Nobody who saw the cast of children's TV soap Grange Hill warbling 'Just Say No' in the 1980s as part of the anti-drugs campaign of the same name could seriously think such campaigns work. Why would anyone not do something simply because some chump in authority - or worse still, a precocious child actor - told them not to?
Men make rational decisions based on the information they have. They take risks because they think they're worth taking. The best way therefore to encourage men to take healthier decisions is to ensure that they're better informed about their health.
That's the line we've been taking in our research into buying drugs online. Many, many men are already doing this and, our research shows, the potential market is even larger. Telling blokes not to do it has not - and will not - work. On the other hand, once you know what's really going on behind the antiseptic looking websites and mispelt spams for V1agra, frankly only a fool would buy from an online buyer he didn't know. And most men aren't fools.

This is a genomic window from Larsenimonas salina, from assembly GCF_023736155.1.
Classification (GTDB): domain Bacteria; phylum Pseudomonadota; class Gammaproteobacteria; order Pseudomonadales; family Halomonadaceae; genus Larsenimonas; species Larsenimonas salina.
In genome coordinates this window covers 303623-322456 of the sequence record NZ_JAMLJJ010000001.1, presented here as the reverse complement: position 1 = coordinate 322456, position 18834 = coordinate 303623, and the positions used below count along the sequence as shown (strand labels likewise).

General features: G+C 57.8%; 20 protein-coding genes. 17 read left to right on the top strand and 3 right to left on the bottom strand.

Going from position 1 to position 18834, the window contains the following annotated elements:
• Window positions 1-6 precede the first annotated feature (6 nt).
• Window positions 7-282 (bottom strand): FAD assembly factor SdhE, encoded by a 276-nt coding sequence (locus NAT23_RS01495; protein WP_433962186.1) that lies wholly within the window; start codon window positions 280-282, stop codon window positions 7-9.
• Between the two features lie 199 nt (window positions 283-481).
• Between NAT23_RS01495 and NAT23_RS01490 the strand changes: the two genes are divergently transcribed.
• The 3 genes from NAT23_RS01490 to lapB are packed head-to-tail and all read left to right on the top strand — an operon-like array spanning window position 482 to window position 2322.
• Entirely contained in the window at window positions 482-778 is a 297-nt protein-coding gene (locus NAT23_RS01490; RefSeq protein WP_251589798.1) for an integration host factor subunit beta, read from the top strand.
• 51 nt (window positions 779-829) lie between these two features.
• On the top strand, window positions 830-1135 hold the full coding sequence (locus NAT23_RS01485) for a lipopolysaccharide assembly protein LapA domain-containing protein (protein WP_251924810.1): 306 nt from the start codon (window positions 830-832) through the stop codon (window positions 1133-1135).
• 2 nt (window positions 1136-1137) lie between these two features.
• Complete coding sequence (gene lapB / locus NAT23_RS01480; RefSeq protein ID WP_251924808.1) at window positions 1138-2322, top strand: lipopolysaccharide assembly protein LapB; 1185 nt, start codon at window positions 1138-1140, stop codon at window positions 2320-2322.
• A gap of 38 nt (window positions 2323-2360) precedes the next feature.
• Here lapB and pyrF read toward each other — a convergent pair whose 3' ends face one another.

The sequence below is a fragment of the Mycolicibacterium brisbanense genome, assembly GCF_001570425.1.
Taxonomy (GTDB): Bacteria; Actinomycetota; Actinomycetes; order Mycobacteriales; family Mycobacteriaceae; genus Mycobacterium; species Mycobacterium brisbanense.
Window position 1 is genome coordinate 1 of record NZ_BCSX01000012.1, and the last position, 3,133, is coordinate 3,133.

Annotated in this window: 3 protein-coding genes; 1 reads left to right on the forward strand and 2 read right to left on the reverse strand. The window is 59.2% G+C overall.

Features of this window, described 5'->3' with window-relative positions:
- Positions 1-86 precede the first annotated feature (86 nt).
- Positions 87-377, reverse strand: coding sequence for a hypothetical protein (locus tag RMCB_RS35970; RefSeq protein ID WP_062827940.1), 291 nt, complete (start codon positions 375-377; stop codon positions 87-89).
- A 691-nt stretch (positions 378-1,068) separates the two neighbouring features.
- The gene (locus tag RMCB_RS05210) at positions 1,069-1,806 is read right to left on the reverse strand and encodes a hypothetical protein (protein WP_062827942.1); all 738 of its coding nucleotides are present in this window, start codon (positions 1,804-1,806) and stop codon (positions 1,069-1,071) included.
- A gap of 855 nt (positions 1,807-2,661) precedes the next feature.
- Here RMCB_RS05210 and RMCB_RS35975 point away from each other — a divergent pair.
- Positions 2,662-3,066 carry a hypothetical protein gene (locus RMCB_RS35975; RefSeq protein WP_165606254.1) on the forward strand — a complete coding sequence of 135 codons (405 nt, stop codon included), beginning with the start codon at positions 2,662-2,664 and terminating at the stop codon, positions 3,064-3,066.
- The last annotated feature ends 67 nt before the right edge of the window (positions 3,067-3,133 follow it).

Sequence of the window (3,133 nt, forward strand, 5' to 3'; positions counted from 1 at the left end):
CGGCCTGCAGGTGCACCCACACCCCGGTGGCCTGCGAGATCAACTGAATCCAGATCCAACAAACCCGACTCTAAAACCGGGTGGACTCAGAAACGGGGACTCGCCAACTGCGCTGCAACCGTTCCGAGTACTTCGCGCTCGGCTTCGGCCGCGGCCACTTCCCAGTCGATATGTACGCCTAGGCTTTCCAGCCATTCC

This philosophy - the more information you have the better your decisions are likely to be - has been vindicated today with research showing that smokers who are told their "lung-age" are twice as likely to quit as those who aren't. OK, the quit figures are still low - 13% compared to 6% - but quitting smoking is tough. Knowing that at the age of 30 you already have the lungs of a 60 year old might be the little bit of information that makes all the difference. Knowing that your online erectile dysfunction drug was made in a cement mixer using blue paint can have a similar effect.